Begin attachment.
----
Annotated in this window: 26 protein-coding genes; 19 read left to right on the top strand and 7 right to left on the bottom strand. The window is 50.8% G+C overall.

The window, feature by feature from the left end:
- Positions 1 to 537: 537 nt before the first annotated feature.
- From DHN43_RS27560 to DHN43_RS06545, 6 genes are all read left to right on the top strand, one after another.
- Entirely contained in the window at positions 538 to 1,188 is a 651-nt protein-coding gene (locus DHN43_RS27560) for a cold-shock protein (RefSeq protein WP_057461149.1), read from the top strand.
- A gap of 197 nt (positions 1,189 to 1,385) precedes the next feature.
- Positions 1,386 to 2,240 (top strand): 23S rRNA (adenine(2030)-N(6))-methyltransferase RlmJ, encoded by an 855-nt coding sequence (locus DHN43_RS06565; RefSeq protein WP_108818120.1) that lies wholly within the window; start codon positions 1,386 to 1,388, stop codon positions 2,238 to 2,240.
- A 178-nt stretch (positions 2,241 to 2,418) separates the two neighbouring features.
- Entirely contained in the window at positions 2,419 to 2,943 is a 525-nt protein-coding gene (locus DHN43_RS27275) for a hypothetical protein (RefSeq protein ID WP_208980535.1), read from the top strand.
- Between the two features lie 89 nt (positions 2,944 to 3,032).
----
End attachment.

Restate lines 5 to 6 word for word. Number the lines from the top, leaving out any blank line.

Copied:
- Entirely contained in the window at positions 538 to 1,188 is a 651-nt protein-coding gene (locus DHN43_RS27560) for a cold-shock protein (RefSeq protein WP_057461149.1), read from the top strand.
- A gap of 197 nt (positions 1,189 to 1,385) precedes the next feature.